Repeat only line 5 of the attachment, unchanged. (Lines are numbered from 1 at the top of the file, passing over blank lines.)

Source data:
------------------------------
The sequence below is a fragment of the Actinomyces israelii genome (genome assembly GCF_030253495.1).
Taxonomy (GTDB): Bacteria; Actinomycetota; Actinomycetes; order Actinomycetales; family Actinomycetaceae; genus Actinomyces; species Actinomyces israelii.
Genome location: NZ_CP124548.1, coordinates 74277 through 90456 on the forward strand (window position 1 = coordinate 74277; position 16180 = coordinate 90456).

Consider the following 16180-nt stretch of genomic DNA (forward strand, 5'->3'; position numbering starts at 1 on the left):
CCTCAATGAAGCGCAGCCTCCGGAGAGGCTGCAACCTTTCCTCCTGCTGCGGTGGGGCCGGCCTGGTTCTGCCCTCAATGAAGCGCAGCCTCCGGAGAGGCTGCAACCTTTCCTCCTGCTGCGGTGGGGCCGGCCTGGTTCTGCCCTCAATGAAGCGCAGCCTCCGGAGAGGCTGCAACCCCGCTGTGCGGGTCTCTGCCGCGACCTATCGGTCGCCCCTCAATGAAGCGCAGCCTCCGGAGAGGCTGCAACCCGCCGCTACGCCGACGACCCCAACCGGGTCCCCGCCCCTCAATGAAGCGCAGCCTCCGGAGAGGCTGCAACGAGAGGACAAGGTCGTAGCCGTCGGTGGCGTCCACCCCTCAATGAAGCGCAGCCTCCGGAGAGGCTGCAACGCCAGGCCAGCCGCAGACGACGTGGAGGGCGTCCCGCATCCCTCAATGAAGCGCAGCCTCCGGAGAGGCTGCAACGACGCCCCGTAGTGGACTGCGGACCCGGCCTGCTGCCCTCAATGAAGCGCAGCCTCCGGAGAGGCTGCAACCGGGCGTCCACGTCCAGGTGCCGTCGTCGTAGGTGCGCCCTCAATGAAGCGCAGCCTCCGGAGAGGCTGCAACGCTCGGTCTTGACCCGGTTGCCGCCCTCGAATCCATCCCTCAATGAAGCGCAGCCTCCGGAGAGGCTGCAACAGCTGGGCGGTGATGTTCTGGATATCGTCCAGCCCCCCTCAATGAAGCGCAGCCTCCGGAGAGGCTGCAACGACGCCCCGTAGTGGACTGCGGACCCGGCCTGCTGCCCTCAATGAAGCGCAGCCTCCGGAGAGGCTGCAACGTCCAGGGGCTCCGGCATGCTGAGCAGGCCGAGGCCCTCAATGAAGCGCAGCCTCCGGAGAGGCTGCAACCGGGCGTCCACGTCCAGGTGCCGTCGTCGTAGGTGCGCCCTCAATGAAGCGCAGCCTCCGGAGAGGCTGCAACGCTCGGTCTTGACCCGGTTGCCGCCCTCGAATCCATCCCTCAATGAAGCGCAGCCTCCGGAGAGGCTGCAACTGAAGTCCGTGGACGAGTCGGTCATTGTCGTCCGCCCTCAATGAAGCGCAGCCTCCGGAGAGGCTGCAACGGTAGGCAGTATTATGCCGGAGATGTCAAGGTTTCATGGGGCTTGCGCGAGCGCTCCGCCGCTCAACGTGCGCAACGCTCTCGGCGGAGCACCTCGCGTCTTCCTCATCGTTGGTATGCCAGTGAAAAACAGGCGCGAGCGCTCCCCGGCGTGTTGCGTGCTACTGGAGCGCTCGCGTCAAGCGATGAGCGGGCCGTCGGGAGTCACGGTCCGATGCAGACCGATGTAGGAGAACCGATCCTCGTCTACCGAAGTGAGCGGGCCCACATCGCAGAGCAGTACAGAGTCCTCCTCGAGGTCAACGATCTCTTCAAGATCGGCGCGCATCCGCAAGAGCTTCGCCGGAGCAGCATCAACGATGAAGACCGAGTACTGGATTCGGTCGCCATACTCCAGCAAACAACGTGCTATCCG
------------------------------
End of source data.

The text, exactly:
CCTCAATGAAGCGCAGCCTCCGGAGAGGCTGCAACCTTTCCTCCTGCTGCGGTGGGGCCGGCCTGGTTCTGCCCTCAATGAAGCGCAGCCTCCGGAGAGGCTGCAACCTTTCCTCCTGCTGCGGTGGGGCCGGCCTGGTTCTGCCCTCAATGAAGCGCAGCCTCCGGAGAGGCTGCAACCCCGCTGTGCGGGTCTCTGCCGCGACCTATCGGTCGCCCCTCAATGAAGCGCAGCCTCCGGAGAGGCTGCAACCCGCCGCTACGCCGACGACCCCAACCGGGTCCCCGCCCCTCAATGAAGCGCAGCCTCCGGAGAGGCTGCAACGAGAGGACAAGGTCGTAGCCGTCGGTGGCGTCCACCCCTCAATGAAGCGCAGCCTCCGGAGAGGCTGCAACGCCAGGCCAGCCGCAGACGACGTGGAGGGCGTCCCGCATCCCTCAATGAAGCGCAGCCTCCGGAGAGGCTGCAACGACGCCCCGTAGTGGACTGCGGACCCGGCCTGCTGCCCTCAATGAAGCGCAGCCTCCGGAGAGGCTGCAACCGGGCGTCCACGTCCAGGTGCCGTCGTCGTAGGTGCGCCCTCAATGAAGCGCAGCCTCCGGAGAGGCTGCAACGCTCGGTCTTGACCCGGTTGCCGCCCTCGAATCCATCCCTCAATGAAGCGCAGCCTCCGGAGAGGCTGCAACAGCTGGGCGGTGATGTTCTGGATATCGTCCAGCCCCCCTCAATGAAGCGCAGCCTCCGGAGAGGCTGCAACGACGCCCCGTAGTGGACTGCGGACCCGGCCTGCTGCCCTCAATGAAGCGCAGCCTCCGGAGAGGCTGCAACGTCCAGGGGCTCCGGCATGCTGAGCAGGCCGAGGCCCTCAATGAAGCGCAGCCTCCGGAGAGGCTGCAACCGGGCGTCCACGTCCAGGTGCCGTCGTCGTAGGTGCGCCCTCAATGAAGCGCAGCCTCCGGAGAGGCTGCAACGCTCGGTCTTGACCCGGTTGCCGCCCTCGAATCCATCCCTCAATGAAGCGCAGCCTCCGGAGAGGCTGCAACTGAAGTCCGTGGACGAGTCGGTCATTGTCGTCCGCCCTCAATGAAGCGCAGCCTCCGGAGAGGCTGCAACGGTAGGCAGTATTATGCCGGAGATGTCAAGGTTTCATGGGGCTTGCGCGAGCGCTCCGCCGCTCAACGTGCGCAACGCTCTCGGCGGAGCACCTCGCGTCTTCCTCATCGTTGGTATGCCAGTGAAAAACAGGCGCGAGCGCTCCCCGGCGTGTTGCGTGCTACTGGAGCGCTCGCGTCAAGCGATGAGCGGGCCGTCGGGAGTCACGGTCCGATGCAGACCGATGTAGGAGAACCGATCCTCGTCTACCGAAGTGAGCGGGCCCACATCGCAGAGCAGTACAGAGTCCTCCTCGAGGTCAACGATCTCTTCAAGATCGGCGCGCATCCGCAAGAGCTTCGCCGGAGCAGCATCAACGATGAAGACCGAGTACTGGATTCGGTCGCCATACTCCAGCAAACAACGTGCTATCCG